Some other causes of negativity on your team can include the following:

  • Excessive workload and worry of ability to meet deadlines
  • Team member concerns about the ability of the leadership team to manage the administrative tasks and lead the team
  • Team member anxiety pertaining to team happenings and their future with the team
  • Lack of challenge in their duties (boredom)
  • Not progressing in a career as they had hoped to
  • Lack of or insufficient positive recognition
  • Poor communication from leadership or colleagues
  • Insufficient training
  • Not feeling valued
  • Gossiping
  • Being spoken to in an unfriendly tone of voice by other team members or team leadership
  • Someone not being treated as an equal
  • Being referred to as “staff” or “employee” vs “colleague” or “team member”
  • Leadership not being open to feedback
  • Perception that leadership isn’t doing their fair share of physical labor
  • Favoritism
  • Not being permitted ownership in their responsibilities
  • Unfair scheduling
  • Being told what to do instead of being asked to complete a task
  • Different people being held to different basic standards
  • Egos
  • Inadequate resources to complete assigned tasks
  • Lack of role clarity
  • Outdated technology
  • Perceived discrimination
  • Inadequate performance management
  • Tardiness and absenteeism
  • Domineering leadership or colleagues
  • Subversive behavior
  • Unhealthy competition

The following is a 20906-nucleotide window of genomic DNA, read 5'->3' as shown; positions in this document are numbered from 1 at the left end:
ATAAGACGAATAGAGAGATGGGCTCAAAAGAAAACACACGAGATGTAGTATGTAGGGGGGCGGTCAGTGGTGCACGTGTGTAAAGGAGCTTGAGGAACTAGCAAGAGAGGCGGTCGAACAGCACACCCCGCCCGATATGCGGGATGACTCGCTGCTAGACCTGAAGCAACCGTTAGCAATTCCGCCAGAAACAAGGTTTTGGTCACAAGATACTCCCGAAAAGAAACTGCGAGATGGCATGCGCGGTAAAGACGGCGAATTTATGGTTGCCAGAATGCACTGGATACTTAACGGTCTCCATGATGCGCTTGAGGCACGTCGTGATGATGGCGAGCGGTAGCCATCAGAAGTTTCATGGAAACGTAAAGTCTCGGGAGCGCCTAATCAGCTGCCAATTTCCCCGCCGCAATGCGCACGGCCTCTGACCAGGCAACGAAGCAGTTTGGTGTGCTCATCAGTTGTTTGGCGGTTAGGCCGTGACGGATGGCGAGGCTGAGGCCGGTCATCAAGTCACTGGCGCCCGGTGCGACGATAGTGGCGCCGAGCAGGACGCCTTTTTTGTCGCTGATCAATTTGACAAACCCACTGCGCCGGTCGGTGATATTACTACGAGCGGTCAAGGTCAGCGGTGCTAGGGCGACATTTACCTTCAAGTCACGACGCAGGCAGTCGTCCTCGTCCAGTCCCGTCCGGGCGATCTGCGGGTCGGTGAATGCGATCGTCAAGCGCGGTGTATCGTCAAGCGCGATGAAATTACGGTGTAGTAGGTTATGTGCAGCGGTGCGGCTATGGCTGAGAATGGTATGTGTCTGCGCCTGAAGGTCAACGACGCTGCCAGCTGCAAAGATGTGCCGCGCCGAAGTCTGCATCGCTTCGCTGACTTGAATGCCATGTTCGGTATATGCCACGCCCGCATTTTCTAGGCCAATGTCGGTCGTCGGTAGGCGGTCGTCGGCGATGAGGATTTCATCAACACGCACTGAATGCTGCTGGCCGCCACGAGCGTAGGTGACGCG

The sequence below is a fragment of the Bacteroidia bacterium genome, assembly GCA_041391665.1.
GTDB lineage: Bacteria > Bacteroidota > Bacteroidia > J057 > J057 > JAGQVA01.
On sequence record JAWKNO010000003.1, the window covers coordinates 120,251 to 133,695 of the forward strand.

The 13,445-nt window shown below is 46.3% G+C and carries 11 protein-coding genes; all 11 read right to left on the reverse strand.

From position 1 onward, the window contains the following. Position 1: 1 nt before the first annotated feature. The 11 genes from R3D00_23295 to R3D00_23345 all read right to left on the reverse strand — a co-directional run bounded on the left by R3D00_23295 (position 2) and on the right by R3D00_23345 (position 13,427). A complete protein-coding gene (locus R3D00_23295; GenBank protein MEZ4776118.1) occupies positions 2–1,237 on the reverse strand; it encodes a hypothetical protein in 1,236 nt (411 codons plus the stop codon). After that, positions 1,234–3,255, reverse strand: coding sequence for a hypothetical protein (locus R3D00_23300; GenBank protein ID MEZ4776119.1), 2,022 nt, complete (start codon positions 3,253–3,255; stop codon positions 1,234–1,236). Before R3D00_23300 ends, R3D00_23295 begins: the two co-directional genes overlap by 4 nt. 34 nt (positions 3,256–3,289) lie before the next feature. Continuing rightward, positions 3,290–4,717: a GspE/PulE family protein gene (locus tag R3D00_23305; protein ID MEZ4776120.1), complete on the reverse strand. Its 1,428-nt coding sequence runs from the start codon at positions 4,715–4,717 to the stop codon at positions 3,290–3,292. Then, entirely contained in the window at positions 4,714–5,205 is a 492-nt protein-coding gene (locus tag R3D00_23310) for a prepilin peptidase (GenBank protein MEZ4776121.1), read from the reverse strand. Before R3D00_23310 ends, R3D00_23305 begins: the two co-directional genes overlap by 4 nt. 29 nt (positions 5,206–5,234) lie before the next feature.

I just listed 30 things that could possibly grow negativity on your team. I am sure that you could come up with plenty of more examples of what can cause negativity on your paranormal investigation team. Needless to say the list can be almost endless.

Some years back I received an email from a paranormal team director about issues that he was having with his team. Having decades of leadership experience he asked me to intervene to help work out the issues. Within a short period of time I had a discussion with each member of the entire team including leadership. I wanted to give everyone an opportunity to recognize wins within the team as well as a chance to speak about opportunities that they perceive within the team. During these discussions it became extremely clear to me that there was an undeniable opportunity that had to be addressed immediately. The team wasn’t just unhappy, they were miserable. More than half of the team was ready to quit if things didn’t improve quickly. While there were a multitude of reasons why everyone was upset there were two situations in particular that was causing such a high level of negativity within the team. One opportunity was that a few team members were frequently gossiping about their colleagues and complaining about the unhappy situation within the team. While there was already a proverbial grey cloud over the team the behavior of a few team members turned that overcast sky into a strong storm. The other big problem was that when concerns were being communicating to leadership the concerns weren’t being addressed or followed up upon. Leadership was being very passive and hoped that things would fix themselves. I provided advice to the team leadership of what the concerns were and gave them some suggestions of how to remedy them.